it looks like these two trees are lifting the glacial erratic up off the ground

I took a picture of these trees holding the boulder (above) in November 2020. See here. Interesting difference between autumn and summer surroundings.

beach rose blossom
honeysuckle blossoms
greenery!

It turned out to be the longest walk we’ve taken in ages, a whole hour and a half! And I don’t know what it is about catbirds this year — they are turning up everywhere! It was one of those days where it simply felt exhilarating to be alive and present.

gray catbird
twig art on glacial erratic
the twig and the glacial erratic in the above picture
clover blossom
another sunlit glacial erratic
another gray catbird

I’m still enjoying daily encounters with the catbird coming to the birch tree outside my kitchen window. He usually announces the visit with a few meows and then begins his repertoire of varied melodies, songs that I imagine he has picked up and adopted along the way.

on another branch

People who watch a banded gray catbird outside their window all summer will find it hard not to wonder exactly where it’s spending the winter, or to marvel that science still doesn’t have the answer. And if the catbird doesn’t come back, they, too, will inevitably wonder why.
~ Miyoko Chu
(Songbird Journeys: Four Seasons in the Lives of Migratory Birds)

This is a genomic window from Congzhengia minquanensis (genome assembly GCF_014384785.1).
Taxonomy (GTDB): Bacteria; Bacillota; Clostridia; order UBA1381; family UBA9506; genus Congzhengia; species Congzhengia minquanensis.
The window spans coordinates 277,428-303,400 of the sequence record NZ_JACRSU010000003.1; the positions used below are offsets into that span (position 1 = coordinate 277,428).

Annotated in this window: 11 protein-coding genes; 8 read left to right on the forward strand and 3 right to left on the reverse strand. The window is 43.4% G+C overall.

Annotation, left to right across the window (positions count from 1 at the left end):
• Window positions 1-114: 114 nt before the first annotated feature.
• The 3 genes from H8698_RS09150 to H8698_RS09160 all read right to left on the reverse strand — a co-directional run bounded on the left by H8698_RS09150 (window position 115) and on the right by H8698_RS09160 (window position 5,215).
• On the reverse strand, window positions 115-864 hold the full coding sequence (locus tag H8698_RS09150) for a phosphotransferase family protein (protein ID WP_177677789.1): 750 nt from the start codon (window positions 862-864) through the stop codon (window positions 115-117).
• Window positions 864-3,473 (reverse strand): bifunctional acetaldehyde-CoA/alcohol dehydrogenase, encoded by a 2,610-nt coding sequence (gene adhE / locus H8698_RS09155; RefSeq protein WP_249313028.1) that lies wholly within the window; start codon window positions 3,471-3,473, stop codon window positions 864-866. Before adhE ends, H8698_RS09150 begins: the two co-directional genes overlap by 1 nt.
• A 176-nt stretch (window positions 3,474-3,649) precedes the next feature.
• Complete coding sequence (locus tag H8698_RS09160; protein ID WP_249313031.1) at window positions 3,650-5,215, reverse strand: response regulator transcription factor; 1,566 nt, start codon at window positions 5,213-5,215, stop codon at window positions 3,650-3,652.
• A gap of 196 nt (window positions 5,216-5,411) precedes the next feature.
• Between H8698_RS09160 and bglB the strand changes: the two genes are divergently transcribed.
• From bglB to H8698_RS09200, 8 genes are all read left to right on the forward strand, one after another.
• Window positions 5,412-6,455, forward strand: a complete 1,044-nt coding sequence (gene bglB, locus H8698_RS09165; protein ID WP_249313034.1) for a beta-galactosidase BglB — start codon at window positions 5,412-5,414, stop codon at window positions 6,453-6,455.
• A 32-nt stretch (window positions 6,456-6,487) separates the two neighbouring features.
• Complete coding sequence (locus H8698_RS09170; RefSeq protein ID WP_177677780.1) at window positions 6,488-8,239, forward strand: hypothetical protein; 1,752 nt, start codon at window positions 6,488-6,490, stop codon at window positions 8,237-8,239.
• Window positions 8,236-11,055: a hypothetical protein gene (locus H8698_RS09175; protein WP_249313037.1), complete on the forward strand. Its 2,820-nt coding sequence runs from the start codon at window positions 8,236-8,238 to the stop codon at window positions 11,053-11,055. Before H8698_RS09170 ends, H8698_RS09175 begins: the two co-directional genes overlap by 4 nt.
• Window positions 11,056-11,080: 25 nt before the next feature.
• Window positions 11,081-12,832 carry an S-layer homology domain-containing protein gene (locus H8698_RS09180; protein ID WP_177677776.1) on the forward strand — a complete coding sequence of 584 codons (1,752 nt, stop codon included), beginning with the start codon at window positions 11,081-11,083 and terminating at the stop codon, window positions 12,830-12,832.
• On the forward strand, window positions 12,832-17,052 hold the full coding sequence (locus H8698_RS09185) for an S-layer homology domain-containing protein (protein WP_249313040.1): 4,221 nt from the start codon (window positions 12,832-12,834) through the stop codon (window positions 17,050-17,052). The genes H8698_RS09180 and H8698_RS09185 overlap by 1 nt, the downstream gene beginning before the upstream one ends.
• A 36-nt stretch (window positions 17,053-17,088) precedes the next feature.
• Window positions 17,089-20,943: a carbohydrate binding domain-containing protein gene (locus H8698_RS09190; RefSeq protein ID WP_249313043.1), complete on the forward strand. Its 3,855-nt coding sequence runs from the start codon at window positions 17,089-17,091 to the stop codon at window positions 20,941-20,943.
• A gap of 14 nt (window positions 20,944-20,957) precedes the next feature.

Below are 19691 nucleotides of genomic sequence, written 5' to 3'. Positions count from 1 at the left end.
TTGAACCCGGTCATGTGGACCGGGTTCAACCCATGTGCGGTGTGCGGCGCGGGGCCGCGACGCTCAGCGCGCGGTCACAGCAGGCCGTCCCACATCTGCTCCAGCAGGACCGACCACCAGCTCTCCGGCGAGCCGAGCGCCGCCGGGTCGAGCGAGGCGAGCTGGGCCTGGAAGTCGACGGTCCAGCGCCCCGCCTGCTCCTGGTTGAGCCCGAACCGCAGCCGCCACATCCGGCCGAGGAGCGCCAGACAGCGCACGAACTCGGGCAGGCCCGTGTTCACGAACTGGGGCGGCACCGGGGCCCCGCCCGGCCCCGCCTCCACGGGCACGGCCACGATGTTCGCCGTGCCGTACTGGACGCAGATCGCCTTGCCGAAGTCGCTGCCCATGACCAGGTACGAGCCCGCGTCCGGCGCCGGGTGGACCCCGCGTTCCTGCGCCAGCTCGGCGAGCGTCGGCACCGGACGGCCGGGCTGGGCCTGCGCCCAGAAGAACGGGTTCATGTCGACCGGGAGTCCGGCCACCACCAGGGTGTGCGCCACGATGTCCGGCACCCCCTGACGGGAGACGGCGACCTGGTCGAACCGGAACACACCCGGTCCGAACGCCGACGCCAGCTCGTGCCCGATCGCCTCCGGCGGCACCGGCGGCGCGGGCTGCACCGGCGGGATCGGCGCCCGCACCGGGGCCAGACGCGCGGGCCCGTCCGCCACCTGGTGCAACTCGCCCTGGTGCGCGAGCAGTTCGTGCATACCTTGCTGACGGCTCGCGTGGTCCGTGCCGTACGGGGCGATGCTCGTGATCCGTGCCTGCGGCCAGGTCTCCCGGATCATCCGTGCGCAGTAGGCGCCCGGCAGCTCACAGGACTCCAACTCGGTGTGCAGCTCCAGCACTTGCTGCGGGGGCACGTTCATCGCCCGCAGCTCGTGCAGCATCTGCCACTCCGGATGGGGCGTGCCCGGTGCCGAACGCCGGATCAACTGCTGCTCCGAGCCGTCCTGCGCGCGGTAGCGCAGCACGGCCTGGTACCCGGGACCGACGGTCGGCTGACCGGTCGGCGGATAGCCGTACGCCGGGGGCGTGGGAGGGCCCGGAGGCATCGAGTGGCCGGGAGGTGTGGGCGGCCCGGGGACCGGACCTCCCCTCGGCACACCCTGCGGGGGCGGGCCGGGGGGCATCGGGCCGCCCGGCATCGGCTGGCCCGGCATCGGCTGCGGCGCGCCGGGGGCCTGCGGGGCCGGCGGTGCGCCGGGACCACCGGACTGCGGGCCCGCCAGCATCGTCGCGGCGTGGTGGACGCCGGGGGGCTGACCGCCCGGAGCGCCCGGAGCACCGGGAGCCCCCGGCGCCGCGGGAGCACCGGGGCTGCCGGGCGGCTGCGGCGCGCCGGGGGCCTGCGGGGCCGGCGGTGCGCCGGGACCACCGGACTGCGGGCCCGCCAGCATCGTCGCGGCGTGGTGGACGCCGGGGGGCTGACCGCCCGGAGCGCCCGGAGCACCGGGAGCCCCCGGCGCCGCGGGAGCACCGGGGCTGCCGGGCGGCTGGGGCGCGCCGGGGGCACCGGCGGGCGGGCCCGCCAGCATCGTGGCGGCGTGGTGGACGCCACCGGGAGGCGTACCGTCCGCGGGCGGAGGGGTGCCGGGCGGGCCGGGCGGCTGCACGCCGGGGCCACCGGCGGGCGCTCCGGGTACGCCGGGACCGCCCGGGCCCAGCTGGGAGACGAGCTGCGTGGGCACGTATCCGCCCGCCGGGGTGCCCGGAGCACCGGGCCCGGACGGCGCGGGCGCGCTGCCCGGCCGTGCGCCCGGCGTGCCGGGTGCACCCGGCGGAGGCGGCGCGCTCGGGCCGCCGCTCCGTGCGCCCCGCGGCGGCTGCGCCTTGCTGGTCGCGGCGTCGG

looking the other way
hawkweed (thanks to Eliza for the id)
a chipmunk on the path

But perceptions will inevitably shift, as fickle as the weather. On arriving home we learned that a fully vaccinated relative has come down with covid and had a very high fever. The news shattered my hopeful illusions. Other relatives who have had the virus have said it was no worse than a cold. One of the most disconcerting things about the illness is that it is impossible to know how it will hit you until you actually catch it.

And then, the next morning I woke to the news that a play we were planning to attend outdoors this week was put on hold:

Update on PEER GYNT: Due to COVID delays, our production will not be opening this weekend (June 23-26) in Wilcox Park. We will update on our revised schedule of performances as soon as we can. Thank you for your understanding and stay safe!
~ Flock Theatre

Connecticut’s positivity rate is hovering around 8%. So, all things considered, I guess it’s too soon to remove the pandemic tag from my posts. This refreshing walk will be recalled as our third pandemic summer solstice celebration. Feeling gratitude for the company of sociable strangers, playful catbirds and a chipmunk with the munchies on this memorable, bittersweet day.

crocuses, black vulture, brants, stumps

3.26.22 ~ more crocuses in my garden

As we were leaving for an intended walk at Avery Point on Saturday I was delighted to find some more crocuses opening up in the garden.


Then we drove down towards Avery Point and suddenly saw a black vulture guarding a dead racoon on the side of the road! When we slowed down to get a good look at him he started walking away, eyeing us carefully. He didn’t want to leave his prize but he also didn’t exactly want to stick around us humans.